This post has been updated to greater emphasize resistance of new comments by popular Youtube channels.
Well, that didn’t take long. Less than a month after announcing Youtube’s “tighter integration” with Google+, users of the popular video upload service are lashing out at Google for taking away a tenuous and important part of the internet at large: anonymity.
On Reddit, where anonymity continues to thrive, a post that calls for mass complaints to Google’s product page for forcing Youtube users to connect with Google+ — eliminating usernames of the past and enforcing a “real-name policy” — has raced to the front page of the website with more than 22,000 upvotes. The result has been a steady stream of complaints on the product forum, expressing outrage at Google for incorporating its social network.
“Isn’t this what Marketing departments are supposed to prevent? Aren’t they supposed to do, you know, market research *ahead* of time so a public lynching like this can be avoided?” wrote user Whoevers on the product forum board. “All it would take is a focus group, or a survey, or a beta test sampling, BEFORE having committed to this course of action.”
In addition to directly complaining to Google, users are also getting on board with a Change.org petition that calls for the company to roll back the Youtube commenting system to its former, anonymous state. As of this writing, more than 88,000 people have signed on in support of the effort, and it continues to grow quickly.
But it’s not just the average masses getting upset. Even Jawed Karim, the Youtube co-founder who famously posted the famous first video “Me at the Zoo”, broke an eight-year silence to complain about the changes, according to The Guardian.
The policy itself has clear intentions: take away anonymity, and there’s a possibility that Youtube’s comments will have better moderation. The website is already colloquially known for having some of the worst trolls and comments on the internet at large, which leaves videos like this Cheerios ad depicting an interracial family to ban comments altogether due to the level of racist comments it received when it was uploaded. Racism, misogyny, homophobia, and threats of rape and murder are commonplace on Youtube and on anonymous websites in general, so a real-name policy has the superficial benefit of keeping the peace while also driving traffic to Google+.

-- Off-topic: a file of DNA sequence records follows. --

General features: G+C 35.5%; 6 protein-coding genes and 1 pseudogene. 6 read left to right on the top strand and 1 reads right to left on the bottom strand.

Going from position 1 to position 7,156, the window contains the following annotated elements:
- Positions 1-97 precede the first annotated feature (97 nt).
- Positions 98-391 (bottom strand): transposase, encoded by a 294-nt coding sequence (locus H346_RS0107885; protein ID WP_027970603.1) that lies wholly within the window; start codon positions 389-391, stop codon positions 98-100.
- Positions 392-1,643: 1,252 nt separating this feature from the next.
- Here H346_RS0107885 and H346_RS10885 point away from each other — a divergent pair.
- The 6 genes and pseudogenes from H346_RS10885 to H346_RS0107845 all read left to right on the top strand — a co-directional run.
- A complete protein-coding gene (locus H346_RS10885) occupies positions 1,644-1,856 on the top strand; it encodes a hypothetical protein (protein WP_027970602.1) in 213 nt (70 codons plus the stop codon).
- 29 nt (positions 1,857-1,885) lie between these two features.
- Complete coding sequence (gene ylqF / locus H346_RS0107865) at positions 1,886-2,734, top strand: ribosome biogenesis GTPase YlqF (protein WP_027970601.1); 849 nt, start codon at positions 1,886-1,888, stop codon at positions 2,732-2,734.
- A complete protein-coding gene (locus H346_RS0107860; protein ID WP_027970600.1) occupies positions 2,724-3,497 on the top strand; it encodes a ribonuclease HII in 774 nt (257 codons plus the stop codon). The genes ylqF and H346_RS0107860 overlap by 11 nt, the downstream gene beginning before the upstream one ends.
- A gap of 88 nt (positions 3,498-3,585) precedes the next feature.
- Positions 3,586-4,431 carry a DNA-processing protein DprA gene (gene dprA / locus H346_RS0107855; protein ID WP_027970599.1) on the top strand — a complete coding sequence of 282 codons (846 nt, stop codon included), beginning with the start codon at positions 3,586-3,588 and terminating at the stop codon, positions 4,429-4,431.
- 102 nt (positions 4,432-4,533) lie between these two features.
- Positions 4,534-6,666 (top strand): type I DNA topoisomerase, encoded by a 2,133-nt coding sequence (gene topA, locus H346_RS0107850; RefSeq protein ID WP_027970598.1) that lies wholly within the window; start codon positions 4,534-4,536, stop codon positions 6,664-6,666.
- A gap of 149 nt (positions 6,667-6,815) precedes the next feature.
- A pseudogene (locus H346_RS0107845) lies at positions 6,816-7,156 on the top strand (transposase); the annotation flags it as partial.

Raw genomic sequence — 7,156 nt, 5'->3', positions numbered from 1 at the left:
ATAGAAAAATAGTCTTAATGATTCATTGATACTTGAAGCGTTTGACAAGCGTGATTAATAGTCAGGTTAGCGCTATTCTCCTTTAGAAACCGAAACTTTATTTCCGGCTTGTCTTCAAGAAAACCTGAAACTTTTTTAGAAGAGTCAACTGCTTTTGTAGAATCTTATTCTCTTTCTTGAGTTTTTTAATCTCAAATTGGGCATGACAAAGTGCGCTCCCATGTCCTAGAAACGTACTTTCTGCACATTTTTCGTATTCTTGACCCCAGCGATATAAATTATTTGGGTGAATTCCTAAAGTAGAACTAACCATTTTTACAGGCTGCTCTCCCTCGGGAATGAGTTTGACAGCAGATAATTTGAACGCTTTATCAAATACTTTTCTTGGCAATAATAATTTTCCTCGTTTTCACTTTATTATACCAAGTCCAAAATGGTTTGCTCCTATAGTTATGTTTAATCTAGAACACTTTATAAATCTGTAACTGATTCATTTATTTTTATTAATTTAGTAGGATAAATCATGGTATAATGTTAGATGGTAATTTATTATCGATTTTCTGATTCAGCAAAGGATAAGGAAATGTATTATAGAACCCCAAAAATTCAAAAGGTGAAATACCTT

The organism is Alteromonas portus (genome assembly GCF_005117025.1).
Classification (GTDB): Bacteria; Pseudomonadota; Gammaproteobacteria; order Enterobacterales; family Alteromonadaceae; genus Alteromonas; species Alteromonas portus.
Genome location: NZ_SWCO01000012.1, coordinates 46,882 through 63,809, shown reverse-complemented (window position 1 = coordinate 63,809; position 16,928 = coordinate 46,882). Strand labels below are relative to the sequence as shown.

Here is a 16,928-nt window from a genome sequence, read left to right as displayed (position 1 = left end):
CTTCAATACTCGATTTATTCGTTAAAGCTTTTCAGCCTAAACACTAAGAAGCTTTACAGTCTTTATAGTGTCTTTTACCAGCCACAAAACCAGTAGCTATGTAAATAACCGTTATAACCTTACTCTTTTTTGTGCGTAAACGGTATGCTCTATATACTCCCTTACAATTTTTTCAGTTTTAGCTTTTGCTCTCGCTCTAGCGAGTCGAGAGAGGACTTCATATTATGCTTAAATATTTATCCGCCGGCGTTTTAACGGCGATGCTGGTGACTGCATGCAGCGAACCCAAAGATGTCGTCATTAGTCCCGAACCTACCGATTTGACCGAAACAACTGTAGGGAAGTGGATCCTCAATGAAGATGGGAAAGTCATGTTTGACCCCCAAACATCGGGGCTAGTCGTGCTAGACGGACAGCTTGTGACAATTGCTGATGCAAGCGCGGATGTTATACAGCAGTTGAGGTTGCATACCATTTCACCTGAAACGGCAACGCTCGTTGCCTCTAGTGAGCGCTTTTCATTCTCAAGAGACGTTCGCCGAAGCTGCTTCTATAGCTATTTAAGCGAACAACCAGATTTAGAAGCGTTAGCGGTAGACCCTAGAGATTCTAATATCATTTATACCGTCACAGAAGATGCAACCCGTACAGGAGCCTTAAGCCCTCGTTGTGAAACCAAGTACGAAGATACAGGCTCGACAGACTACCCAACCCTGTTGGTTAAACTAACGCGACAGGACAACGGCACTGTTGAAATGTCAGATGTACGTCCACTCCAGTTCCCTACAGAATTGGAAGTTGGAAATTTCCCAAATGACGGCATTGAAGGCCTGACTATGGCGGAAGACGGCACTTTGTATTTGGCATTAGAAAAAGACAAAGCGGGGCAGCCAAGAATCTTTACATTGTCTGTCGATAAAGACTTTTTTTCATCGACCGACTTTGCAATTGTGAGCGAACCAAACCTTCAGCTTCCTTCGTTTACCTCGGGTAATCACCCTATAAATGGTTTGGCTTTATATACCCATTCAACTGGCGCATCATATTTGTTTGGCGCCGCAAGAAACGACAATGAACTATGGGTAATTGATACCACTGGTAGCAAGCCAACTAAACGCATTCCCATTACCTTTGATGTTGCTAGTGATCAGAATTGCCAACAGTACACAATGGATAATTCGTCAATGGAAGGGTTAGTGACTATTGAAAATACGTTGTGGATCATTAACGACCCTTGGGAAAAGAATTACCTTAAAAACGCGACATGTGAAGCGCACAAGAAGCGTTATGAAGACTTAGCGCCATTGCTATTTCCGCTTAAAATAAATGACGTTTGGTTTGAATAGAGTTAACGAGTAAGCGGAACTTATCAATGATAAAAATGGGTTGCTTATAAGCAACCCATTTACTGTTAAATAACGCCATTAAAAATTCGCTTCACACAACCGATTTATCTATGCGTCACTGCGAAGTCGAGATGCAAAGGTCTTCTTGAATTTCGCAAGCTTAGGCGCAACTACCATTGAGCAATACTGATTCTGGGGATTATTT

However, the system is clearly suffering from the same age-old challenges that plague companies interested in shining a light on the comments system. The internet, for better or worse, has been built on a platform of anonymity. As my colleague Mathew Ingram has indicated over many posts throughout the years, real names are tied to negative consequences — it deters people from interacting with others online and also doesn’t do as much to curb trolling as conventional thought would have many believe.
It will be interesting to see whether Google continues its course of action and keeps the real-name policy for good — and how much that decision will impact the use of Youtube overall. The comments system, especially for Youtube, is a tenuous but necessary tool — perhaps this low-key change has in fact irrevocably damaged the ecosystem Youtube has worked so hard to create.
Update: Unsurprisingly, Karim isn’t the only well-known Youtube figure speaking out about the change. Subreddit /r/youtube is keeping track of the many channel users who have also publicly denounced the new policy, including super-popular Youtube gamer PewDiePie. Thanks for the link, Adam Hoek.